Just say you live at the house on the left. Your roof is an established plain tile installation in reasonable order. Next door on the right decide to re-roof their house and the result is plain to see: not good.
The first thing that catches your eye is the poor tile match where the roof has been made ‘good’ on the left-hand side. The nice neat plain tiled roof is weathered and those bright terracotta gable tiles, used to complete the tiling, are a totally different colour. The roofer has clearly made no attempt whatsoever to source matching tiles. When that happens, you can’t help but wonder about their overall professionalism and what other less obvious problems might be lurking up there as a result.
And one doesn’t have to look too far to have this query answered, as you begin to spot a whole host of poor practices involved with this job.
First, the tiles either side of the bonding gutter are kicking up and not lying in the same plane as all the other tiles either side of the party wall are. The resultant gapping will allow rain penetration into the roof and then both properties. Typically, this is caused by the bonding gutter being fixed directly on top of the tiling battens that run straight through and across the party wall. Consequently, the tiles either side of the central upstand of the bonding gutter foul on the weather bars and channels of the bonding gutter; causing the tiles to ‘kick up’.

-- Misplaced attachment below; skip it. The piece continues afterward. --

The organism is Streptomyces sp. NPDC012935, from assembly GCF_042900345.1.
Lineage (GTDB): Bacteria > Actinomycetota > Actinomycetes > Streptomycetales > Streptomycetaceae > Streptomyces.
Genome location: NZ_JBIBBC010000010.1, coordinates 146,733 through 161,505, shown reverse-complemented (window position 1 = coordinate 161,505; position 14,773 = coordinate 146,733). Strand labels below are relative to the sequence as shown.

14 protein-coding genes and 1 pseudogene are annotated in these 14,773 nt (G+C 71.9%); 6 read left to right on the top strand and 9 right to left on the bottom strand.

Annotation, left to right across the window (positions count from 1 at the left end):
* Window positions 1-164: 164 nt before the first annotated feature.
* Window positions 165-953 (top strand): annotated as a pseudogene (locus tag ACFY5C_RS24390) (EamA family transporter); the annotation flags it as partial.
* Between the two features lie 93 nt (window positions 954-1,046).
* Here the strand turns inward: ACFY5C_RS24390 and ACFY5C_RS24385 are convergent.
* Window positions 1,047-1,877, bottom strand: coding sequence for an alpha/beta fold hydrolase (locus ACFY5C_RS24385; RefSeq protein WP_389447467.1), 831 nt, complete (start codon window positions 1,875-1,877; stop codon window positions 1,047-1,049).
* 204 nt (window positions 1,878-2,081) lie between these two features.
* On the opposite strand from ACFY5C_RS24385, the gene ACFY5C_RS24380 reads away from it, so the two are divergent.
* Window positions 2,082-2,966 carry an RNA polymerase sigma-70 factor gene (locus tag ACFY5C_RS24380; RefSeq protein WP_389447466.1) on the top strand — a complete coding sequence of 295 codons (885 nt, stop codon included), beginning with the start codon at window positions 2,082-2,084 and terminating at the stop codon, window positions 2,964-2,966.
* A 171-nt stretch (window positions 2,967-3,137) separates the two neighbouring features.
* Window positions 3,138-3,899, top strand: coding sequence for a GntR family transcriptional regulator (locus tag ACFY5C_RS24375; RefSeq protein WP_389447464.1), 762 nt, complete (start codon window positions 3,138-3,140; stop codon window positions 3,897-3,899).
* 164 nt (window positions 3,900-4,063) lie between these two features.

This is not as obvious on the left side as plain tiles are not interlocking, and so have more flexibility when laid on an uneven surface. Yet the interlocking tiles on the right are less forgiving of an uneven surface and the results are for all to see. To avoid this, the tiling battens should have been cut back either side of party wall and the bonding gutter inset such that the weather bars were at the same height as the top of the tiling battens.
Second, the bottom edge of the central upstand of the bonding gutter has been left open. This too allows for rain penetration and maybe even small birds and insects and, in time, will result in rotting timbers at the eaves. It should have been tapered down towards the gutter, and then flashed with lead, a good lead replacement such as Redland’s Wakaflex Rapid Flashing or filled with a suitable gap-filing foam. Given what we can assume about this roofer already, you can bet it’s the same at the top as there is no saddle flashing to be seen where the bonding gutter meets the ridge – meaning rain ingress at that junction too.
Third, it looks like they’ve damaged the flashing to the left of the chimney stack – and have just applied a mortar patch. This mortar is porous and will just add to the rain ingress problems already caused by the tile gaps and open bonding gutter ends.
Fourth, they’ve made a complete mess of the ridge where it meets the bonding gutter. This has been lifted and bedded back down with mortar. As we know from the revised British Standards Code of Practice (BS 5534), mortar alone can no longer be relied on as a method of fixing as it has been deemed not to provide reliable adhesion. Mortar can still be used but only if accompanied by mechanical fixings. There are none. Anywhere! You must then wonder if the tiles are even fixed down properly, and then about the quality of the batten and the underlay and all the other detail that can’t be seen from the ground.
All in all, this job is a pretty poor advertisement for the trade; and the kind of work that can give all professionals a bad name just by association.